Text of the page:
In 2015, First Lady Michelle Obama’s initiative to end childhood obesity, Let’s Move!, celebrated its fifth anniversary. To mark the occasion, she issued the #GimmeFive challenge which encouraged all Americans to do five things to lead a healthier lifestyle. The Child and Adult Care Food Program (CACFP) community heard this call to action and developed its own CACFP Take ACTION Challenge. That Challenge was launched at the 2015 CCFP Roundtable Conference, where over 500 conference attendees got up, got moving and performed the #GimmeFive Dance! Read more »
Michael Alston speaking about the safety net RMA offers farmers and ranchers through crop insurance.
Recently, I had the honor of representing USDA at the annual Federation of Southern Cooperatives and Land Assistance Fund (FSCLA) annual meeting in Epes, Ala. It gave me a chance to speak with a phenomenal group of hardworking farmers and ranchers, to hear their stories and share some of the improvements that USDA, under the Obama Administration, has put in place to help uproot inequality. Over the past eight years, we’ve taken steps to change the culture of USDA to ensure all Americans who come to us for help are treated fairly, with dignity and respect.
As I stepped to the podium and looked out at a crowd of faces that resembled mine, I thought back to my early childhood growing up on my parent’s farm. I remembered the hardships they endured trying to sustain a life for me and my siblings, and I wished that I could have offered the same information and opportunities to them as I was about to provide to the room full of individuals at the meeting. Read more »
Dr. Ramana Gosukonda, left, associate professor of agricultural sciences at Fort Valley State University’s College of Agriculture, prepares to work with students in the university’s new bioinformatics program. Photo credit: Dr. Ramana Gosukonda
This post is part of the Science Tuesday feature series on the USDA blog. Check back each week as we showcase stories and news from USDA’s rich science and research portfolio.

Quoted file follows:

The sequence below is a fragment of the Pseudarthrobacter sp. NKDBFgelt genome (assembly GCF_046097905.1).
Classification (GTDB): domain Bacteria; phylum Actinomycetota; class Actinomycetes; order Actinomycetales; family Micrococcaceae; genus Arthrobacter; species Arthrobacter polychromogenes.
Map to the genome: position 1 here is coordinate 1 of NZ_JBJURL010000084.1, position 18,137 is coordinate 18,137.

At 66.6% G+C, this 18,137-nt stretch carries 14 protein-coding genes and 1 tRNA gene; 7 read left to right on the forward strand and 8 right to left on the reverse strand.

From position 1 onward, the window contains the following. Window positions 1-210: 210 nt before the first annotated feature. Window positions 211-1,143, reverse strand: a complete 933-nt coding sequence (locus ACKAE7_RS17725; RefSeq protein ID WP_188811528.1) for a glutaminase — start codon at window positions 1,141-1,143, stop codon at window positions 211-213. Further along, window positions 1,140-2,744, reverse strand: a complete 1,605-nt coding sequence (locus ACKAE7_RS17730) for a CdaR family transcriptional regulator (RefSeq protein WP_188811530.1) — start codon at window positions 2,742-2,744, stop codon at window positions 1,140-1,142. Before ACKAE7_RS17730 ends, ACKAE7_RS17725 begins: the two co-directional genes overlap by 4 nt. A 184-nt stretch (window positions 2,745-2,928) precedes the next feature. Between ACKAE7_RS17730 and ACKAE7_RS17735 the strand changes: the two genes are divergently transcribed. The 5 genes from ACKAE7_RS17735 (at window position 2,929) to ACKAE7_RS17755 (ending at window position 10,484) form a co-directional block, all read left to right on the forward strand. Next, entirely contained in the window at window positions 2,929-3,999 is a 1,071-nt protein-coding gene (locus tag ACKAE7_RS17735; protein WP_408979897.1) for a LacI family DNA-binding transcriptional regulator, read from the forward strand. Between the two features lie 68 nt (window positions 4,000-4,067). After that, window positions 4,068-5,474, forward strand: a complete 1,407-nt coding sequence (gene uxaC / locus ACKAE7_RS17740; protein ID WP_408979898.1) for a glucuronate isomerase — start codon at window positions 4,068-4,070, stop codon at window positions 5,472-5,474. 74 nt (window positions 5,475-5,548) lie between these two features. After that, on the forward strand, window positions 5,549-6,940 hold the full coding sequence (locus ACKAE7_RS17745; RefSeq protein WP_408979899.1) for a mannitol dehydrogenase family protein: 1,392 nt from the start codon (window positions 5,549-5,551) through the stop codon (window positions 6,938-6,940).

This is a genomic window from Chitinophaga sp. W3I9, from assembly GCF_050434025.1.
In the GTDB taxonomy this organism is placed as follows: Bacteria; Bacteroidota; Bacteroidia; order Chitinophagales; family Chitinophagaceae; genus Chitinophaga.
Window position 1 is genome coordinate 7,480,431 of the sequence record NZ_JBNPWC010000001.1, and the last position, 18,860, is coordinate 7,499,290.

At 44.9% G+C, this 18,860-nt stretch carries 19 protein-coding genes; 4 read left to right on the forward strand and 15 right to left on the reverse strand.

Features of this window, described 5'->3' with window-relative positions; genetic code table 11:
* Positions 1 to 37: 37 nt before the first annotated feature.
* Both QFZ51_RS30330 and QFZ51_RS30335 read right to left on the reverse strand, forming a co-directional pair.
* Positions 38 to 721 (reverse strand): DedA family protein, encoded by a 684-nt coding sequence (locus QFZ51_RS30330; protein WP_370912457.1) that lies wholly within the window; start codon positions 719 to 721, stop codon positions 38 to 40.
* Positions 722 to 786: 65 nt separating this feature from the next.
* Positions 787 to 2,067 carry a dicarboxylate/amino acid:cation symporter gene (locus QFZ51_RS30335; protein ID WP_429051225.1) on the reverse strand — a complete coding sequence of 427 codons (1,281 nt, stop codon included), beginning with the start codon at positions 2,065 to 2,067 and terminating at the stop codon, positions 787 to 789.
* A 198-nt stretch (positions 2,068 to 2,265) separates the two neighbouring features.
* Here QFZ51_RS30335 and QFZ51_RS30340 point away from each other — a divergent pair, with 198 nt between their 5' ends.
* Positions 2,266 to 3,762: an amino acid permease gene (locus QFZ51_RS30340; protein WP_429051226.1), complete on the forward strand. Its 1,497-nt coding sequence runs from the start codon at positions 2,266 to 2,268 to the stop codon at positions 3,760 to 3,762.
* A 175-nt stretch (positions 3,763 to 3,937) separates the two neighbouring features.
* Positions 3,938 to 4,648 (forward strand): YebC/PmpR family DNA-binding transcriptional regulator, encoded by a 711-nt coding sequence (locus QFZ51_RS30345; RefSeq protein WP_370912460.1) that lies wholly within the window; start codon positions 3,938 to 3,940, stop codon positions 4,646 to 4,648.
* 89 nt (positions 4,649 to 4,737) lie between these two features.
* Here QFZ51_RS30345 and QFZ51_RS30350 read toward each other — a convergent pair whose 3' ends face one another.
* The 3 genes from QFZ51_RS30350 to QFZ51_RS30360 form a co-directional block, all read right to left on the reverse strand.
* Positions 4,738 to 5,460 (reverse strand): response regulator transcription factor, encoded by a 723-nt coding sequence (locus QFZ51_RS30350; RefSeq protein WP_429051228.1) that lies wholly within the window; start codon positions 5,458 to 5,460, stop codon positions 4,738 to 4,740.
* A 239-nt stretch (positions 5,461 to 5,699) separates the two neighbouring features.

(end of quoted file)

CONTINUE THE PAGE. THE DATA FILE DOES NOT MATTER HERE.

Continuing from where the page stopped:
At Fort Valley State University (FVSU) the next generation of leaders in agricultural and life sciences are coming face-to-face with technology that will help them solve the toughest challenges of the future.
“Bioinformatics is ‘biology in silico,’ or ‘digital biology,’ and it is transforming biological research into an informational science,” said Dr. Ramana Gosukonda, associate professor of agricultural sciences at FVSU’s College of Agriculture. Read more »
Two adult Asian longhorned beetles on a maple tree.
To some people the smell of summer is a fresh cut grass or morning dew, but to me summer is the scent of healthy trees in full bloom. It reminds me that summer isn’t over yet and there is still time to be outdoors. And with August as Tree Check Month for the invasive Asian longhorned beetle (ALB), it’s a good time to take a look at your trees to make sure they are beetle free.
Last month, a homeowner on Long Island, N.Y., outside in her own yard, captured an adult beetle. She visited the website then called the ALB hotline telephone number 1-866-702-9938 to report the beetle. New York State’s Department of Agriculture and Marketing together with USDA’s Animal and Plant Health Inspection Service responded and collected the beetle, which was ALB. Six infested trees were found on the property. Read more »